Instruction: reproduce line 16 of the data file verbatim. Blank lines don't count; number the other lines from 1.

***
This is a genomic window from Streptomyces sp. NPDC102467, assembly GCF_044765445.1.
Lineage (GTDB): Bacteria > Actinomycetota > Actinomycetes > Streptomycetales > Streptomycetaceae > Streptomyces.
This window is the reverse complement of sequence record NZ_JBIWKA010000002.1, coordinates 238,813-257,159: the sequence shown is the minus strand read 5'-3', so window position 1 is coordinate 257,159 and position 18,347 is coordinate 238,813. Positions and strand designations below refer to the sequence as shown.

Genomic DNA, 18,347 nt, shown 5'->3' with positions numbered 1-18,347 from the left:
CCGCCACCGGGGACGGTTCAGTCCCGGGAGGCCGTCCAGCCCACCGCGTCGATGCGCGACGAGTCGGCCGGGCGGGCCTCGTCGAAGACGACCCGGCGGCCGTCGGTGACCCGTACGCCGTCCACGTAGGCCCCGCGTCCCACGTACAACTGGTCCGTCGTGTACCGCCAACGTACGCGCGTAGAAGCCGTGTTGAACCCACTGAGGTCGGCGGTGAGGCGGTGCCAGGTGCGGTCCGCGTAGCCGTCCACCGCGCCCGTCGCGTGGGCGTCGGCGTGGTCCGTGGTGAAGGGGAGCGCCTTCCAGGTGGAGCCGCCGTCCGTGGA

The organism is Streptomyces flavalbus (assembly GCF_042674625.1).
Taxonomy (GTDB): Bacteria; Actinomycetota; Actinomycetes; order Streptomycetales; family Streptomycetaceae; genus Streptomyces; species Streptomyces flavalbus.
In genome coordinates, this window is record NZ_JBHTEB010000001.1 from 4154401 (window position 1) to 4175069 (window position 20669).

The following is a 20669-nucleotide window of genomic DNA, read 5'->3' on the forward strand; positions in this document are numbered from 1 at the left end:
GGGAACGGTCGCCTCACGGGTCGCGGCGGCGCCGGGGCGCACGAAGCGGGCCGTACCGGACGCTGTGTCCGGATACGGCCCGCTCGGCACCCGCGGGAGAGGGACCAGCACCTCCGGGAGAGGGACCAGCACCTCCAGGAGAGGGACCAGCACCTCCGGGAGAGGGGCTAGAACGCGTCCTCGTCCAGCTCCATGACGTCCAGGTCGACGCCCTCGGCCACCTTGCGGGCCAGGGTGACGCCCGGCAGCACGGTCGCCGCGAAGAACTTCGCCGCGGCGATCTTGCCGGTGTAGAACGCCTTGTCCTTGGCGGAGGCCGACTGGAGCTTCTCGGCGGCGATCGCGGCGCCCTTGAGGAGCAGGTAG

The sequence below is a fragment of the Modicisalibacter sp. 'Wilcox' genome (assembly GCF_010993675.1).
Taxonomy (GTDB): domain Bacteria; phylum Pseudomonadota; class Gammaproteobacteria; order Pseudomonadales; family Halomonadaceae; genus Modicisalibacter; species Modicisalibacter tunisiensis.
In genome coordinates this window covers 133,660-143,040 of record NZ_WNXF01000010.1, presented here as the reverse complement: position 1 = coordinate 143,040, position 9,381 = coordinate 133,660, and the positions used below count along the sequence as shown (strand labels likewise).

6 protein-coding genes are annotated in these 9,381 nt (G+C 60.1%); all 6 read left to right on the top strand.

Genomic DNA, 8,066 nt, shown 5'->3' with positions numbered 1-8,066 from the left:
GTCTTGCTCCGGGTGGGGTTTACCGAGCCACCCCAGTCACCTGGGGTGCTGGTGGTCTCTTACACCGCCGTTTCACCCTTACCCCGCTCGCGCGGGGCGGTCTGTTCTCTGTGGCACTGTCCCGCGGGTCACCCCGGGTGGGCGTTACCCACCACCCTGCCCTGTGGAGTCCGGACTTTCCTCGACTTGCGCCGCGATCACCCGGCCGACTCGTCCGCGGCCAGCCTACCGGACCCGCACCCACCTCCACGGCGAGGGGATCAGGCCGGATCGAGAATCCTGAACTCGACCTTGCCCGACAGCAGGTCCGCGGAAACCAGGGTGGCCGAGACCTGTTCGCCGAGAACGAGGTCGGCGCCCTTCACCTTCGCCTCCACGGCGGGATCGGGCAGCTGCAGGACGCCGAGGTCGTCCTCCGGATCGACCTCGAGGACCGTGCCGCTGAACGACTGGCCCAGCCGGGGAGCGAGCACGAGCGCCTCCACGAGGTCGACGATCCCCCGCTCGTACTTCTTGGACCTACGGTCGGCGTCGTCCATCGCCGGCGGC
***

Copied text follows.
GTCTTGCTCCGGGTGGGGTTTACCGAGCCACCCCAGTCACCTGGGGTGCTGGTGGTCTCTTACACCGCCGTTTCACCCTTACCCCGCTCGCGCGGGGCGGTCTGTTCTCTGTGGCACTGTCCCGCGGGTCACCCCGGGTGGGCGTTACCCACCACCCTGCCCTGTGGAGTCCGGACTTTCCTCGACTTGCGCCGCGATCACCCGGCCGACTCGTCCGCGGCCAGCCTACCGGACCCGCACCCACCTCCACGGCGAGGGGATCAGGCCGGATCGAGAATCCTGAACTCGACCTTGCCCGACAGCAGGTCCGCGGAAACCAGGGTGGCCGAGACCTGTTCGCCGAGAACGAGGTCGGCGCCCTTCACCTTCGCCTCCACGGCGGGATCGGGCAGCTGCAGGACGCCGAGGTCGTCCTCCGGATCGACCTCGAGGACCGTGCCGCTGAACGACTGGCCCAGCCGGGGAGCGAGCACGAGCGCCTCCACGAGGTCGACGATCCCCCGCTCGTACTTCTTGGACCTACGGTCGGCGTCGTCCATCGCCGGCGGC